Gas Rationed: 1936 Ford Fordor Model 68 standard

Finding World War II specific items is always an interesting and fascinating thrill. This ’36 Ford still faintly wears a letter “A” on its windscreen from fuel rationing during this time. Thankfully having survived so well throughout time, this Ford is a real gem today due to its condition, and drivability. Having received plenty of maintenance, and a rebuilt engine, this Ford may be original paint, and possibly an excellent example of a survivor. Ready to drive, this Ford has an opening bid of $16,000. Find it here on ebay out of Los Osos, California.

Dusty but still pumping, this 21 stud Flathead V8 runs very well as it was rebuilt in 2003. After the rebuilt engine was installed this Ford spent most of its time in a garage. Don’t let the dust fool you, this engine, and bay, would likely clean up beautifully. The radiator was also replaced near the time of the rebuild, insuring a cool and happy Flathead. Although receiving a lot of maintenance, this Ford is still 6 volt, but suffers from dim headlamps.

Absolutely beautiful inside, this ’36 Ford must be a delight to drive. The interior has been completely reupholstered, with modern sound deadening added to help soak up some of the noise. Also the floor boards were replaced before the installation of the new carpet to insure a solid and trouble free future.  A “Lebaron Bonney” interior kit was used to complete the interior and the owner had a custom carpet made for the front of the cabin, versus the original rubber mat.  Beyond the upholstery work, the rest of the interior is in nice condition. The dash and steering wheel look excellent, and the only issue with the interior lays with the fuel gauge, which its reading is slightly off. Besides that issue, this interior is lovely.

There is a lovely glow to the paint on this old Ford, and it is quite possible that this may be original paint, or a very old repaint. Although the spare tire cover has been repainted by the current owner. Despite this paints lovely shine, there are some areas worth pointing out. The seller has mentioned that the front fenders could use a repaint, dependent upon your tastes, but he left them as is, to maintain this cars originality. With that being said, the front fenders look the worst of the body, with paint chipping and mild surface rust, but they do not stand out, or look terrible in my opinion. Also the seller mentions that the grill, or hood, could stand to be realigned to gain a better fitment at the hood ornament area. Despite some minor flaws, this Ford and its seller, seem quite straight and honest in regards to the sale, making this Ford appear as a great opportunity. Will you be bidding on this well maintained classic?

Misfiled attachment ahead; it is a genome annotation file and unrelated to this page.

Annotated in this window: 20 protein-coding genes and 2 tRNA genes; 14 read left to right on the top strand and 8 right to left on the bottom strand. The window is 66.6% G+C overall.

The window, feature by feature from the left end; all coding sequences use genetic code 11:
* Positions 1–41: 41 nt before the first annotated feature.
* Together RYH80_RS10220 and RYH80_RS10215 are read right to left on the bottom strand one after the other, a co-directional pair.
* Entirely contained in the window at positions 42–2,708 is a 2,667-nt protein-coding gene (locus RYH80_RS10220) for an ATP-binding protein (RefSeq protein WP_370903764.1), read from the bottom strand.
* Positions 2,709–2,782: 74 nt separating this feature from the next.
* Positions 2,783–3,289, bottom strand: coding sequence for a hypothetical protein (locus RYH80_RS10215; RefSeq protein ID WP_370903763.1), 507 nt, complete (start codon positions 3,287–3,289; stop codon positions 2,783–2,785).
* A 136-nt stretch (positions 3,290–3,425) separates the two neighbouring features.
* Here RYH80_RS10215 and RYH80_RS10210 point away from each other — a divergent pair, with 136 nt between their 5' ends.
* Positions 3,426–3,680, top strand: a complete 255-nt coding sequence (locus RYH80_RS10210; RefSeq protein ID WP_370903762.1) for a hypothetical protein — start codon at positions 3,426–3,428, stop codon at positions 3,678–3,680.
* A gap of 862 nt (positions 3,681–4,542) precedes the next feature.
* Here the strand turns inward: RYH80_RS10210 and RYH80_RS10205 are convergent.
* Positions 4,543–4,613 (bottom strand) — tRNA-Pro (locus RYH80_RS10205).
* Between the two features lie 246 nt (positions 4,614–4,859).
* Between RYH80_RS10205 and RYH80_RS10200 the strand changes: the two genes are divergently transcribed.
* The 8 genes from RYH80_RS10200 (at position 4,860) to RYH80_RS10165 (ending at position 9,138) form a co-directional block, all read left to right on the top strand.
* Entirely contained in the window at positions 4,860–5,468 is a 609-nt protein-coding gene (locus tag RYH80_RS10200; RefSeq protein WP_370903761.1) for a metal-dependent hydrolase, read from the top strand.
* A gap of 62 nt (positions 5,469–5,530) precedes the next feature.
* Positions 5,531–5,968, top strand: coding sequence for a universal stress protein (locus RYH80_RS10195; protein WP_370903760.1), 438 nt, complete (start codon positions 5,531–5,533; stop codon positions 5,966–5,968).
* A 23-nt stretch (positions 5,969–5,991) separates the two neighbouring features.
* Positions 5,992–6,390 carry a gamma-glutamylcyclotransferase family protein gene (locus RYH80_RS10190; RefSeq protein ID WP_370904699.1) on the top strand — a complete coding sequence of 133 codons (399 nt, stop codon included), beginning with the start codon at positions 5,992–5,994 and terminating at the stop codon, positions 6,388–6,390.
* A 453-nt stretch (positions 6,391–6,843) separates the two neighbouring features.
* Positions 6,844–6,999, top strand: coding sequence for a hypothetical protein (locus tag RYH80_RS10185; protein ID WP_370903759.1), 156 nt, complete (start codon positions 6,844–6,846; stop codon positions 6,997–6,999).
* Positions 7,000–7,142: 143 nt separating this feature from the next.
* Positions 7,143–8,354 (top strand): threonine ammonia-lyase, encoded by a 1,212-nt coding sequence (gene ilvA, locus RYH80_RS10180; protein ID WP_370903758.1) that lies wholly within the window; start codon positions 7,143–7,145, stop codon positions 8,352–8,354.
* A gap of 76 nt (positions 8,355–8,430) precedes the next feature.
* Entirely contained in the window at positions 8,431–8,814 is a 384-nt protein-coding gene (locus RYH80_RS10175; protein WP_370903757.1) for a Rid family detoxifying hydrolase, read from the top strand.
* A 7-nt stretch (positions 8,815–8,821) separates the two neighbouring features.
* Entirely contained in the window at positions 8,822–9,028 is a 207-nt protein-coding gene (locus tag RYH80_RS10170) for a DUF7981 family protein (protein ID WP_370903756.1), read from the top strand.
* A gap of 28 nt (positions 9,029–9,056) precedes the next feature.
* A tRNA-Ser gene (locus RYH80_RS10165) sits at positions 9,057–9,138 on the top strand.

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  1. big kahuna

    Nice car. Seller is dreaming, opening bid of 16.5K is about 5-6k more than it is worth.

    • Jack

      I feel that this car is easly worth $20K. Try to build up a 36 for anywhere less then this amount to the same condition.

  2. JW454

    I wonder who designed the heater system? Well… maybe it gets the job done. This is a nice looking car that I think I’d just leave as is.

    • geomechs geomechs Member

      Hi JW. That heater system uses hot air off the exhaust manifold. It was used a fair bit by all makes during the thirties although it lost out to the coolant system types. I’ve got a friend with a ’37 that still uses that type of heater. He says it works very well; almost too well. Maybe in a typical northern winter it would do its job but for the spring and fall chill it’s overkill….

      • Fred W.

        That type heater system is scary, as a leaky manifold or donut gasket could cause you to push up daisies.

  3. geomechs geomechs Member

    Just keep this one cleaned up and enjoy it as is. Those leather or vinyl seats are going to be a little hot most of the time but you can always use a blanket over top. They were originally cloth; leather was only used in convertibles and ‘tubs.’ This car could come to my place but it’s well past my budget….

  4. CapNemo

    I love this car. I love car.

  5. Howard A Member

    I’d make a vintage police car tribute out of this.

    • terry

      Please, no more cop car tributes. That ship sailed long ago. How about a moonshine runner instead?

      • Howard A Member

        Hi Terry, I feel, you can never have too many LEO tributes. It’s the toughest job, and we need to remind ourselves of that, as much as we can. Besides, if this doesn’t become something like a that, it will most assuredly become a resto-mod. ( guess that’s ok too) Besides, the car of choice for moonshiners, was the 1940 Ford coupe.

  6. Joe Haska

    Appears to be a nice car, and a lot of the issues that most early Fords have, dim lights, sticky doors, window regulators not working, probably bad brakes if it hasn’t been converted to hydraulics. However, the biggest issue is its a 36 four-door, same old story 36 is not all that popular, unless it is an open car or coupe. I think 16K is all the money plus some, unless you have a buyer that is in love and lust, for some reason!

  7. Jack

    A good coupe of those years is getting harder and harder to find—–rodders etc. are happy to find even a 4dr. to work with. I agree that most want a cpe. etc., but the prices are as much as 3 times as much for one if you can even find one. A good restored 36 of any body style is something many would love to have. I have a unrestored 36 2-dr. that I would be willing to trade for that 4-dr.. I just purchased a 35 4-dr that is totally restored, and I have another 35 4-dr. that I was trying to complete and I figure I’m better off with the restored one.for what I would have invested when I was done.w/restoring the other one.

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